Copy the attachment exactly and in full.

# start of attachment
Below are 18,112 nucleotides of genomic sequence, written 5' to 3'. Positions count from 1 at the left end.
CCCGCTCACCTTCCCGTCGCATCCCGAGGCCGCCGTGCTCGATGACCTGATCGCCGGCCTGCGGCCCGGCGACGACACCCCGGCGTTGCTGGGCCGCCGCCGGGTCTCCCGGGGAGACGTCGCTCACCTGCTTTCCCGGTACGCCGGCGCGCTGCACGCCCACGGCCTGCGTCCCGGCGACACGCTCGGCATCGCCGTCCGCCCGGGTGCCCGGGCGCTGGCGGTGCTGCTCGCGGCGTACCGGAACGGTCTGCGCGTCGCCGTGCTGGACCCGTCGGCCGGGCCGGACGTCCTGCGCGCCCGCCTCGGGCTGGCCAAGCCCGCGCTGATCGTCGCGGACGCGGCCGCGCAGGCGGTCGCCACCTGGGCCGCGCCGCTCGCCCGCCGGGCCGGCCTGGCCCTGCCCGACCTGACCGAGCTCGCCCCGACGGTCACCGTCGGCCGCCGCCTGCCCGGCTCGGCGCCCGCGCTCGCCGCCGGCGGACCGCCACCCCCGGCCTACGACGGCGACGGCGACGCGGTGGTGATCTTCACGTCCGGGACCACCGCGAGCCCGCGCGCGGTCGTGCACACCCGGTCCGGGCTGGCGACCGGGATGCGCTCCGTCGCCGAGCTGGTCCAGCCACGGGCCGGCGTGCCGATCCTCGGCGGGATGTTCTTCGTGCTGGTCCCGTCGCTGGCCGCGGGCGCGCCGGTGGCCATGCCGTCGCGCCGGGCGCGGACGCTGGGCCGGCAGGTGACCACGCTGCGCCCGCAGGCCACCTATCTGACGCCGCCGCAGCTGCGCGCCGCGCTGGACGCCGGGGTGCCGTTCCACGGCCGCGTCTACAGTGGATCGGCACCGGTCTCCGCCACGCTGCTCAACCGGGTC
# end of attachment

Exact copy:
Below are 18,112 nucleotides of genomic sequence, written 5' to 3'. Positions count from 1 at the left end.
CCCGCTCACCTTCCCGTCGCATCCCGAGGCCGCCGTGCTCGATGACCTGATCGCCGGCCTGCGGCCCGGCGACGACACCCCGGCGTTGCTGGGCCGCCGCCGGGTCTCCCGGGGAGACGTCGCTCACCTGCTTTCCCGGTACGCCGGCGCGCTGCACGCCCACGGCCTGCGTCCCGGCGACACGCTCGGCATCGCCGTCCGCCCGGGTGCCCGGGCGCTGGCGGTGCTGCTCGCGGCGTACCGGAACGGTCTGCGCGTCGCCGTGCTGGACCCGTCGGCCGGGCCGGACGTCCTGCGCGCCCGCCTCGGGCTGGCCAAGCCCGCGCTGATCGTCGCGGACGCGGCCGCGCAGGCGGTCGCCACCTGGGCCGCGCCGCTCGCCCGCCGGGCCGGCCTGGCCCTGCCCGACCTGACCGAGCTCGCCCCGACGGTCACCGTCGGCCGCCGCCTGCCCGGCTCGGCGCCCGCGCTCGCCGCCGGCGGACCGCCACCCCCGGCCTACGACGGCGACGGCGACGCGGTGGTGATCTTCACGTCCGGGACCACCGCGAGCCCGCGCGCGGTCGTGCACACCCGGTCCGGGCTGGCGACCGGGATGCGCTCCGTCGCCGAGCTGGTCCAGCCACGGGCCGGCGTGCCGATCCTCGGCGGGATGTTCTTCGTGCTGGTCCCGTCGCTGGCCGCGGGCGCGCCGGTGGCCATGCCGTCGCGCCGGGCGCGGACGCTGGGCCGGCAGGTGACCACGCTGCGCCCGCAGGCCACCTATCTGACGCCGCCGCAGCTGCGCGCCGCGCTGGACGCCGGGGTGCCGTTCCACGGCCGCGTCTACAGTGGATCGGCACCGGTCTCCGCCACGCTGCTCAACCGGGTC